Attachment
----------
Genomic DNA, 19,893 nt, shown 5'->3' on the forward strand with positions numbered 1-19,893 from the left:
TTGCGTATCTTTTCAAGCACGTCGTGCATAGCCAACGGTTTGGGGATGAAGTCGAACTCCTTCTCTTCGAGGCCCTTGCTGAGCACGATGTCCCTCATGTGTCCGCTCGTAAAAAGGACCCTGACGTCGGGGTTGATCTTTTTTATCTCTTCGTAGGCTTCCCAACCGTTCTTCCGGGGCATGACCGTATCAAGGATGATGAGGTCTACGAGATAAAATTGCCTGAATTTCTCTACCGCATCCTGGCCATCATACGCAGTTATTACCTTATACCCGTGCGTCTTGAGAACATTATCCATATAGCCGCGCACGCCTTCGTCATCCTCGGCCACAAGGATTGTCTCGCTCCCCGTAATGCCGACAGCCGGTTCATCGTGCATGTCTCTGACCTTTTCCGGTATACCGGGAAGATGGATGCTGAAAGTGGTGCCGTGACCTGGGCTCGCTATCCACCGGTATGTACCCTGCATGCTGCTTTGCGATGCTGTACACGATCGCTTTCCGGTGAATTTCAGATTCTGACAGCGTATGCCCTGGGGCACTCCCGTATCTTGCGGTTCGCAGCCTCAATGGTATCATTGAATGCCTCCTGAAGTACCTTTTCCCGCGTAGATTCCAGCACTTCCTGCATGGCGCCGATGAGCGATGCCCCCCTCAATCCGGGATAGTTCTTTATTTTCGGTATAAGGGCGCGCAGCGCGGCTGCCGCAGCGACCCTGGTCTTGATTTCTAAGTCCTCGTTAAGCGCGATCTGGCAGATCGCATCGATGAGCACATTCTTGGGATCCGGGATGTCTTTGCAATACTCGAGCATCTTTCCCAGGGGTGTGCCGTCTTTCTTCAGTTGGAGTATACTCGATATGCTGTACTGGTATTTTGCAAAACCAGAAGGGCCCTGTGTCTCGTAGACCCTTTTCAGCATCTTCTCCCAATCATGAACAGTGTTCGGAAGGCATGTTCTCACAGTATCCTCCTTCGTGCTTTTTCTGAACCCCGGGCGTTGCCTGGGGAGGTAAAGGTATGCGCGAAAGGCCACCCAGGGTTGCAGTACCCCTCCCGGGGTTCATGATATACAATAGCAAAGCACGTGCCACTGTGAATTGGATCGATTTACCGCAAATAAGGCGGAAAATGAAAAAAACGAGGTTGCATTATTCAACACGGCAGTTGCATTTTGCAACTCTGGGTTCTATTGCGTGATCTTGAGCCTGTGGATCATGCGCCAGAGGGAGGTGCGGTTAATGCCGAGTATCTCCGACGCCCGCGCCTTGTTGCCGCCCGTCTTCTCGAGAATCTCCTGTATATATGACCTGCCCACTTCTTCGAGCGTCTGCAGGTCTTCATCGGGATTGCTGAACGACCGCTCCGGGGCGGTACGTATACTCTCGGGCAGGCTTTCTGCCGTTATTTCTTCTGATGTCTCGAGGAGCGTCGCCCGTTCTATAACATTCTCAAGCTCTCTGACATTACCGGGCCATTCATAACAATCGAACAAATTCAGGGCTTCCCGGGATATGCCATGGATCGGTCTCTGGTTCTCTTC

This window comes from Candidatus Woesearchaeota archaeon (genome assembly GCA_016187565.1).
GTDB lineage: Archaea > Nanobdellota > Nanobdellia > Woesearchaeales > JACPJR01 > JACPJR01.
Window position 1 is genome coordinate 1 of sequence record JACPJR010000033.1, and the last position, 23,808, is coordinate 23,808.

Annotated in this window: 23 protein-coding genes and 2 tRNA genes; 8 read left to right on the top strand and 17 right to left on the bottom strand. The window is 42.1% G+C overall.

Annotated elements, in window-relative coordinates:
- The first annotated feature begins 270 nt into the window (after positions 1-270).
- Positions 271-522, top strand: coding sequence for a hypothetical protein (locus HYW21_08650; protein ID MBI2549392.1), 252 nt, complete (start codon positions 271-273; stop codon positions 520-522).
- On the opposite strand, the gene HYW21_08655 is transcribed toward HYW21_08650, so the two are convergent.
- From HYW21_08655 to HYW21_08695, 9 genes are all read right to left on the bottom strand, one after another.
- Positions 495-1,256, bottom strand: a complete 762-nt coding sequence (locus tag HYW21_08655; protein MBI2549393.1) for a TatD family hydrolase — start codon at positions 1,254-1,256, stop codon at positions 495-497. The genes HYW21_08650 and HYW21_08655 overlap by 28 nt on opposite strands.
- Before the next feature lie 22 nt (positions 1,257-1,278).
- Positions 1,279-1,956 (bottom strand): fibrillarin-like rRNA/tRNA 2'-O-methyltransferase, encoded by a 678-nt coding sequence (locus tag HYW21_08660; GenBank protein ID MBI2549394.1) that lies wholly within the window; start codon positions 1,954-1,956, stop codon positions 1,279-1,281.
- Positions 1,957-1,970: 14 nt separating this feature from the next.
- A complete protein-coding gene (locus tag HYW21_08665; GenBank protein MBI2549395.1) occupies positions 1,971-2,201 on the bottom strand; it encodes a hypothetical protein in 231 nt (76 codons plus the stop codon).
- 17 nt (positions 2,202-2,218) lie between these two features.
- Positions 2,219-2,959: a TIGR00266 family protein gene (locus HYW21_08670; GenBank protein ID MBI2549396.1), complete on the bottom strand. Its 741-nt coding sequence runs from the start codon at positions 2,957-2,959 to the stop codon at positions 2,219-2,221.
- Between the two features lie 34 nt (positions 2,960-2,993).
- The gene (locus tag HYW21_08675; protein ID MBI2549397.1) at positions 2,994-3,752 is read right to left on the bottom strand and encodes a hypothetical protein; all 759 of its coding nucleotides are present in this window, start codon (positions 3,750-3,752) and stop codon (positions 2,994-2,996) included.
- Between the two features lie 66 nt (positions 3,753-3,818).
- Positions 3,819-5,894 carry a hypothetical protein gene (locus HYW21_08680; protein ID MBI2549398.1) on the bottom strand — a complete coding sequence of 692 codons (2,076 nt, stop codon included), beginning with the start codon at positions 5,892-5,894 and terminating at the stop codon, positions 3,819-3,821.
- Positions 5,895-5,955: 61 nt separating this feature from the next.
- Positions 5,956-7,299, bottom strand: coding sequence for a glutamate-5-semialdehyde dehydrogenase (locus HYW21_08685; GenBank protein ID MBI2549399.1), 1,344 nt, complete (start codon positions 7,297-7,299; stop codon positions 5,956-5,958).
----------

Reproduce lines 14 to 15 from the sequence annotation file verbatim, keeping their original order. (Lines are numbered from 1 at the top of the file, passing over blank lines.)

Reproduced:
- Positions 1,279-1,956 (bottom strand): fibrillarin-like rRNA/tRNA 2'-O-methyltransferase, encoded by a 678-nt coding sequence (locus tag HYW21_08660; GenBank protein ID MBI2549394.1) that lies wholly within the window; start codon positions 1,954-1,956, stop codon positions 1,279-1,281.
- Positions 1,957-1,970: 14 nt separating this feature from the next.